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Researchers are putting viruses to work in the lab, using them to build tiny devices that gather energy from mechanical forces, like the press of a finger, to run a small liquid-crystal display.
"More research is needed, but our work is a promising first step toward the development of personal power generators, actuators for use in nano-devices, and other devices based on viral electronics," study researcher Seung-Wuk Lee, at the University of California-Berkeley, said in a statement.
These first steps could lead to a device that could work as a paper-thin generator. This generator could be embedded in the sole of your shoe, making energy and charging your phone as you walk, because harmless viruses are converting mechanical energy into electricity.
The scientists tested their approach by creating a generator that works by tapping a finger on a postage stamp-sized electrode coated with specially engineered viruses. The viruses convert the force of the tap into an electric charge, a property called piezoelectricity.
Most piezoelectric devices are toxic and very difficult to work with, so the researchers decided to see if viruses, specifically the bacteria-infecting virus M13, could do the trick since the individual particles self-assemble into sheets, an important quality when building tiny devices.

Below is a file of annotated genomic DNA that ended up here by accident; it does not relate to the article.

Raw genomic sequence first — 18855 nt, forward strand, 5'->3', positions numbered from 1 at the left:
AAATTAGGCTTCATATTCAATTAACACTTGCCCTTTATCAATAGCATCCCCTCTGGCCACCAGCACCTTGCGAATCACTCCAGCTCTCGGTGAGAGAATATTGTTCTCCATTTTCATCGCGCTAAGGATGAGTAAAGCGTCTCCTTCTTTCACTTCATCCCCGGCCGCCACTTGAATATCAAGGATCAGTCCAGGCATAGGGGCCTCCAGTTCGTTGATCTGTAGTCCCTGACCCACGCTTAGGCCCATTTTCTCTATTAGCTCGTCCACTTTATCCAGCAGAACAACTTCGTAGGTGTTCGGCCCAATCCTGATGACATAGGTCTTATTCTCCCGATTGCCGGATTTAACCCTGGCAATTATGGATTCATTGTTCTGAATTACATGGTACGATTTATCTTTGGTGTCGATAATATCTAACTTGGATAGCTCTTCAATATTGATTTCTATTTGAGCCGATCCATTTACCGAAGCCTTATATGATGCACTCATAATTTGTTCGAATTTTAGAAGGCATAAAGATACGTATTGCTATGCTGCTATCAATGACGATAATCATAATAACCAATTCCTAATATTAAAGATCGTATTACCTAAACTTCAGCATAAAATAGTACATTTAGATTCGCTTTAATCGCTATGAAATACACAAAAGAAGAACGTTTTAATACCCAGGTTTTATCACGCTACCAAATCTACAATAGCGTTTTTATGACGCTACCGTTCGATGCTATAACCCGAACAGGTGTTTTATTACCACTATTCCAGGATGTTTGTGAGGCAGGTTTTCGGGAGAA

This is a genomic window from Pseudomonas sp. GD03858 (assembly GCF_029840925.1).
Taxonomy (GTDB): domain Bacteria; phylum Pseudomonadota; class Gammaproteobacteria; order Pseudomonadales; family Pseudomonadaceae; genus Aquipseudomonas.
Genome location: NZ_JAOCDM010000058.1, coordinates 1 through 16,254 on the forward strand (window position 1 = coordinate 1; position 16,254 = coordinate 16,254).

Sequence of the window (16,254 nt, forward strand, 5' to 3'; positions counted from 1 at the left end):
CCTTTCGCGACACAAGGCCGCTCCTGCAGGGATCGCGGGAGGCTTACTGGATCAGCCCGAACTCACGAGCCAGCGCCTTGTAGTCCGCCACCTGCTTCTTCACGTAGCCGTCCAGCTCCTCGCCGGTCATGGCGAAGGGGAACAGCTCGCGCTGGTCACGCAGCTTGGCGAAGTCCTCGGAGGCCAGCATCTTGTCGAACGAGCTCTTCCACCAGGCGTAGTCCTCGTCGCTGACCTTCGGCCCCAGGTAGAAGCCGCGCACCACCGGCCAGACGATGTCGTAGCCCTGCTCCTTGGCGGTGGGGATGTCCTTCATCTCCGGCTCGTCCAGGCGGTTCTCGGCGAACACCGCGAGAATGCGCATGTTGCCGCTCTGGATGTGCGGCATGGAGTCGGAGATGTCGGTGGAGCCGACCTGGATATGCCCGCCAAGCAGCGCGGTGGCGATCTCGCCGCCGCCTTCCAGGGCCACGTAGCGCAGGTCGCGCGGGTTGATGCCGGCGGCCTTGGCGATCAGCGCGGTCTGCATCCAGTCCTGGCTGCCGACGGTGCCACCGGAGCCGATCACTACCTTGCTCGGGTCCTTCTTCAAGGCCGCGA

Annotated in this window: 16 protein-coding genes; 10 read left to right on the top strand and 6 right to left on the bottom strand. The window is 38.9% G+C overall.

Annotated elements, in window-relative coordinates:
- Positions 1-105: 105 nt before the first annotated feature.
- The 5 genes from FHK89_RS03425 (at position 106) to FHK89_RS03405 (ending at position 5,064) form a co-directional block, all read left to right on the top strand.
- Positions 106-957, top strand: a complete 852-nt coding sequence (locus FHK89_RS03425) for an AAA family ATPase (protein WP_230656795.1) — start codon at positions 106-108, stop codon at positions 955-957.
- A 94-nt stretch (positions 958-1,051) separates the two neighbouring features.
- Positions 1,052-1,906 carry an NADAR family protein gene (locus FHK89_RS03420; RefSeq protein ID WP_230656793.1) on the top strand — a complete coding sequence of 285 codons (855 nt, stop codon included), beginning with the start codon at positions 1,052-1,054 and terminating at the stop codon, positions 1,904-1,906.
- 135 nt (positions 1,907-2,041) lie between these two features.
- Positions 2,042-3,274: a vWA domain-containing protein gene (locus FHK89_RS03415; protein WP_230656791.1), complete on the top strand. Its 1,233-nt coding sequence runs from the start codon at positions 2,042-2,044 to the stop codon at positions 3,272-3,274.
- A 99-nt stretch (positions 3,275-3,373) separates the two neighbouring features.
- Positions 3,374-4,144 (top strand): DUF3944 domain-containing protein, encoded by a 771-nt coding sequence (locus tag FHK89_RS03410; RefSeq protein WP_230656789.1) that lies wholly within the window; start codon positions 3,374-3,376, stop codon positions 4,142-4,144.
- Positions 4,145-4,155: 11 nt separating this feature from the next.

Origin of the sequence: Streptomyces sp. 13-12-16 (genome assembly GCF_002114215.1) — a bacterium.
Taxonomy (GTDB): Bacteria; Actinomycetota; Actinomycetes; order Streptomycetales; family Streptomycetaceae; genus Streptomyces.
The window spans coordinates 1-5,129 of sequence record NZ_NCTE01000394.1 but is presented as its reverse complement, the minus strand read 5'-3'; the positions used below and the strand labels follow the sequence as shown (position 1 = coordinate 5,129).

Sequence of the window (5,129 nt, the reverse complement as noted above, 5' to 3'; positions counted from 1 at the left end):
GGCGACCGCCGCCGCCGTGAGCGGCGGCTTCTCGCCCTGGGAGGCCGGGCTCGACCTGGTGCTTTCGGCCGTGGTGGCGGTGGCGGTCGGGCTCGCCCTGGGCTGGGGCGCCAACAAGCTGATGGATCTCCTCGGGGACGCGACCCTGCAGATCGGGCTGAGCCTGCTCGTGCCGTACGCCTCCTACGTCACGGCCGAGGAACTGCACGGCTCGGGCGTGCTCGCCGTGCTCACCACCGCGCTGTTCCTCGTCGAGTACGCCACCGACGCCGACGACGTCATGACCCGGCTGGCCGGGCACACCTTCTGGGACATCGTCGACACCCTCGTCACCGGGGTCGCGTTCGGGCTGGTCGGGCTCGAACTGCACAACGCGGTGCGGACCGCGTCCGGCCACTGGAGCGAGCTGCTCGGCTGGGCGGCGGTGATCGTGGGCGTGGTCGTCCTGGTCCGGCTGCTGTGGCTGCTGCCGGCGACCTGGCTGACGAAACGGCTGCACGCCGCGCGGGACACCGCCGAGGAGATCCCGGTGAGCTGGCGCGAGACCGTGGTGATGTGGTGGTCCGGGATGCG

To see if these viral particles had piezoelectric properties, the researchers applied an electrical field to a film of M13 viruses and watched what happened using a special microscope. Helical proteins that coat the viruses twisted and turned in response — a sure sign of the piezoelectric effect at work.
They then upped this effect by manipulating the viral genes to add four negatively charged molecules into the viruses' outer coat. These negative charges increase the voltage the virus is able to put out.
The milestone could lead to tiny devices that harvest electrical energy from the vibrations of everyday tasks such as shutting a door or climbing stairs and points to a simpler way to make tiny electronic devices. They then stacked multiple layers to see if they could amplify this, and found a stack about 20 layers thick exhibited the strongest effect.
The researchers made a virus-based generator about 0.4 inches (1 centimeter) on each side. This film was then sandwiched between two gold-plated electrodes, which were connected by wires to a liquid-crystal display.
When pressure is applied to the generator, it produces up to six nanoamperes of current and 400 millivolts of potential. That's enough current to flash the number "1" on the display, and about a quarter the voltage of an AAA battery.
"We're now working on ways to improve on this proof-of-principle demonstration," Lee said. "Because the tools of biotechnology enable large-scale production of genetically modified viruses, piezoelectric materials based on viruses could offer a simple route to novel microelectronics in the future."
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